George Santos Seeks Congressional Run Against New York Republican

Former Rep. George Santos (R-NY), expelled from Congress, recently announced that he will run for Congress again against a fellow New York Republican who voted to oust him.

On X, formerly known as Twitter, Santos made the announcement while attending President Joe Biden’s State of the Union address in the House.

“New York hasn’t had a real conservative represent them since I left office arbitrarily, thanks to RINO, empty suits like @nicklalota. He is a willing to risk the future of our majority and the future of this country for his own political gain,” Santos wrote on the platform.

“Tonight, I want to announce that I will be returning to the arena of politics and challenging Nick for the battle over #NY1,” he added. “I look forward to debating him on the issues and on his weak record as a Republican. The fight for our majority is imperative for the survival of the country.”

Santos said he plans to run against Rep. Nick LaLota (R-NY) in New York’s First Congressional District. It is unknown whether Santos will seek another run at Congress in 2024 since New York’s primaries will be conducted in April 2024.

LaLota fired back at Santos’ announcement, saying, “To raise the standard in Congress, and to hold a pathological liar who stole an election accountable, I led the charge to expel George Santos. If finishing the job requires beating him in a primary, count me in.”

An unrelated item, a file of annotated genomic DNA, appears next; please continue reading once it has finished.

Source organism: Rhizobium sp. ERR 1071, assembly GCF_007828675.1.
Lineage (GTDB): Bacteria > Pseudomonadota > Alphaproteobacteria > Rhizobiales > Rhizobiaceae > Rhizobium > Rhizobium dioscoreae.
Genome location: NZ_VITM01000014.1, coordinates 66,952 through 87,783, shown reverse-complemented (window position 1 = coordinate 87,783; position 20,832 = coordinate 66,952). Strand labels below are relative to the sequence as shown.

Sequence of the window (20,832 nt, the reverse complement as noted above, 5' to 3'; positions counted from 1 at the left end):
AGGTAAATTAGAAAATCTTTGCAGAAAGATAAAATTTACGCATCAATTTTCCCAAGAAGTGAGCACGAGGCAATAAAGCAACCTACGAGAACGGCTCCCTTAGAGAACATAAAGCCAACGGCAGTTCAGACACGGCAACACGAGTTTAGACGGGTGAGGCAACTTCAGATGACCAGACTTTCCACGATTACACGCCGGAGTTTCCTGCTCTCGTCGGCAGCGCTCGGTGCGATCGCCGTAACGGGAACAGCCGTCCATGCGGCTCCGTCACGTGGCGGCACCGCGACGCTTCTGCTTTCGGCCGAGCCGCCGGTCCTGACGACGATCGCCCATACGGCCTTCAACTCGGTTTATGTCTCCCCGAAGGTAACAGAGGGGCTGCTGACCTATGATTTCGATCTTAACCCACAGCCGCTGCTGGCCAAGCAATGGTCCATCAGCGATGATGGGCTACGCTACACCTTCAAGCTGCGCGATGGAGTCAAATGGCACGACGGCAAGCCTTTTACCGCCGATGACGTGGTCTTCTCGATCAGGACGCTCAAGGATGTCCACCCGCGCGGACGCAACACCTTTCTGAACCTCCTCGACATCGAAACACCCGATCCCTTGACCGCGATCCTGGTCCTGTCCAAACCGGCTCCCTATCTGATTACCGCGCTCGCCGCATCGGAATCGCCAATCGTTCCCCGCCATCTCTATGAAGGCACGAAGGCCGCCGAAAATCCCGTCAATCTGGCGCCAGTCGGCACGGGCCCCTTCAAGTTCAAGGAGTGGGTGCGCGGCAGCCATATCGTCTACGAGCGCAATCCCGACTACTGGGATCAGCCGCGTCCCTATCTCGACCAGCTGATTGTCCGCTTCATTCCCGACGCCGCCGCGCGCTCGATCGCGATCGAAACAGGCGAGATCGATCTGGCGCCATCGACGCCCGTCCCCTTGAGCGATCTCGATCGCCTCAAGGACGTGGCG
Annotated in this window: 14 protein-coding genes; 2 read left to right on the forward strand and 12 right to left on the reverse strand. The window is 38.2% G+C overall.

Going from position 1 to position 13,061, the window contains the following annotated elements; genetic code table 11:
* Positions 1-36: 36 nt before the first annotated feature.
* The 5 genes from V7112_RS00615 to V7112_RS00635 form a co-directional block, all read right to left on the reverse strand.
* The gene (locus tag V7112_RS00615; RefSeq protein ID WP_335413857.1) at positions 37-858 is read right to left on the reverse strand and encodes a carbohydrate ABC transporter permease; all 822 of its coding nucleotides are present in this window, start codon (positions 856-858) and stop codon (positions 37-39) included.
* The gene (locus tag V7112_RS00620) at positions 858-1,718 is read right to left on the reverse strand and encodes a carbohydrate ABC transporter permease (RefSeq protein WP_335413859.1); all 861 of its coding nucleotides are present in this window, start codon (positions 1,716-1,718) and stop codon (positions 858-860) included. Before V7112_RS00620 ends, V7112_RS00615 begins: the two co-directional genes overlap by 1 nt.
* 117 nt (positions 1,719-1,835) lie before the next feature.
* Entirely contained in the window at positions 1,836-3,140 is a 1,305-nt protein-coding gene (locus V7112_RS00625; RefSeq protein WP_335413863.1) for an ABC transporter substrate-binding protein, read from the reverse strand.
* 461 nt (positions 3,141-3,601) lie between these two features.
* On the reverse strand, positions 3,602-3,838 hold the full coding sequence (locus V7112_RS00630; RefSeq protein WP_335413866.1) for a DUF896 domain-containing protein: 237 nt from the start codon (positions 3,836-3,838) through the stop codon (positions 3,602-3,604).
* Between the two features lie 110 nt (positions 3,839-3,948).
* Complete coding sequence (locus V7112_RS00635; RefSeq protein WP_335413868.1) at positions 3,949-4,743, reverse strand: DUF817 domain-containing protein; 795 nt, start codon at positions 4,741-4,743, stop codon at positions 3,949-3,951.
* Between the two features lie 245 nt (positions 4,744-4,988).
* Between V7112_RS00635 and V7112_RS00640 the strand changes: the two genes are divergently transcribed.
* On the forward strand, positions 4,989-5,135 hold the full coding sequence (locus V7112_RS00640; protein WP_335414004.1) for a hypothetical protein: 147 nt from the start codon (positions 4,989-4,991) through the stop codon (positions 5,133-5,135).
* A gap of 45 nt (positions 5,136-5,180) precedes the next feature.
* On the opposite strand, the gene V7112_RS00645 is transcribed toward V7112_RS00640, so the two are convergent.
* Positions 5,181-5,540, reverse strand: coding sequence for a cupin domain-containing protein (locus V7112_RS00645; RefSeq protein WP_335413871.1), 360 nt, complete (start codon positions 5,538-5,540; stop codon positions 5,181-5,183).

Santos previously won a House seat in 2020. He was eventually found to have lied about most of the resumes he presented during his congressional campaign.

In October 2023, the former New York congressman was indicted in the U.S. District Court for the Eastern District of New York on multiple federal charges, including wire and credit card fraud associated with campaign contributions, according to Just the News. He has not been convicted of a crime and has pleaded not guilty to all charges.

Santos was ousted from Congress in December 2023 over ethics violations. The House voted 311-114 to expel the New York congressman, with more than 105 Republicans siding with Democrats.